Fresh Face: Undefeated UFC 137 newcomer Dustin Jacoby introduces himself

For UFC middleweight Dustin Jacoby, everything has happened incredibly fast.

Less than one year ago, he was making his professional debut at Capital City Cage Wars fighting on the same card as his twin brother Darren. The Finney's Hit Squad fighter earned a first round technical knockout that night and hasn't looked back since. 

In six professional fights, he's only gone past the midway point of the first round once, and every bout has been finished via stoppage.

The former collegiate starting quarterback was on Joe Silva's radar after knocking out 10-3 fighter Billy Horne just over one month ago and he stepped up on short notice in place of the injured Tim Credeur to fight on this Saturday's UFC 137 event.

Jacoby spoke with myself and Matt Bishop when he was a guest this past week on Bloody Elbow Radio. We gave him an opportunity to introduce himself to a wider audience. Check after the jump and see what the top prospect had to say.

"I'm 23 years old. I had my first amateur fight in the offseason. I played four years of college football and my twin brother Darren called me up one Saturday and said, "Hey man, I'm getting in a fight tonight," and I was like, "What do you mean?" I was 20 years old. I had never seen a UFC event nor had I ever seen a cagefight at that point and my brother called me up and sure enough, I got done with my football game and I drove about an hour away and I went and watched his first amateur fight and it was something I was very interested in but I could never see myself doing and heck, I went and had my first one and it was like an addiction. As soon as the next offseason came, I had another one and eventually I had 10 amateur fights."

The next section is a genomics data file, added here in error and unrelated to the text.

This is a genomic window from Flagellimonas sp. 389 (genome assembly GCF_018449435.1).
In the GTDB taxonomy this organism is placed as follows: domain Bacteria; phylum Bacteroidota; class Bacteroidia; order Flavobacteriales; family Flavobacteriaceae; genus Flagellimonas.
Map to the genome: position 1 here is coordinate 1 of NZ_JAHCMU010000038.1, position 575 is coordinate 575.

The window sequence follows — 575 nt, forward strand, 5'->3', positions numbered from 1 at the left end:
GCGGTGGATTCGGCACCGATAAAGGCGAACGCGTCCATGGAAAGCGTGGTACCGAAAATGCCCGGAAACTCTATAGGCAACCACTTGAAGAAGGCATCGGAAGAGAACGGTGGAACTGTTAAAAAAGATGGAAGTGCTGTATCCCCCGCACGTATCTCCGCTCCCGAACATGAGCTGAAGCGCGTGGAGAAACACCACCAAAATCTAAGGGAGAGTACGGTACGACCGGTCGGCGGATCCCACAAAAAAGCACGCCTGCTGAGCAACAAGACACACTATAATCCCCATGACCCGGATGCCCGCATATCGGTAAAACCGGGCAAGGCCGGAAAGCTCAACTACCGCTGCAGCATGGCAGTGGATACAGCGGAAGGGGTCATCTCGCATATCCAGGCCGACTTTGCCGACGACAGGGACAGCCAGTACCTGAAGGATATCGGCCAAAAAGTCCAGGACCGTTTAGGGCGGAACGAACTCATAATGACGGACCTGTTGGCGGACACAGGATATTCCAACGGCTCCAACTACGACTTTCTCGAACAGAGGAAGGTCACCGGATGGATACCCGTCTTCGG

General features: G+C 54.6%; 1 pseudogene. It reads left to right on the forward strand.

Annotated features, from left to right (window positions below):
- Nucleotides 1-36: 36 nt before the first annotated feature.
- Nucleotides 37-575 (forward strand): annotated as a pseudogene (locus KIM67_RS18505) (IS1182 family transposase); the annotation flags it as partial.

"I got done with school in May of last year and on June 4th, I went down to Granite City at the H.I.T. Squad at Hughes Intensive Training, I met up with coach Mark Fiore and I started training full-time from that minute. I had my last amateur fight, I turned pro in November of last year and I've posted six straight victories since then. I've stayed busy, stayed training and sure enough, I knew that as long as I kept working hard and listening to coach and just doing the right things in and outside of the cage that my chance would come sooner or later. Now here we are today and it's quite a bit of excitement. There's a lot of buzz here in our gym and all my teammates are here every single day getting me pumped up and they keep reminding me how big of an opportunity this is and I'm truly blessed man. It's an awesome feeling."

Dustin Jacoby didn't just play college football, he was a three year starting quarterback for Quincy college. If you think of mixed martial artists that are former football players, you think of big defensive lineman or fullback at heavyweight like Matt Mitrione or Brendan Schaub or perhaps a hard-hitting linebacker at light heavyweight like Ovince St. Preux but as the undefeated middleweight mentions below, he wasn't one to shy away from contact.

"I was the quarterback in college. I'll tell you what, I don't know how many times I got yelled at from my coach because when I started scrambling he would tell me to get down or get out of bounds and I was always fighting for that extra yard. It's something I've just always been. I've been competitive, I've had that competitive mindset since the day I was born. I was walking at seven months and my parents would joke that I came out of my mom's womb with a football in my hand and I've just never done anything else in life. I've always practiced, I've always played competitively in something and it's awesome. Not too many quarterbacks fall into cagefighting but I guess I'm kinda unique."

Jacoby also delved into situations where his history at quarterback, his need to keep his wits about him in high pressure situations has helped in the transition to MMA.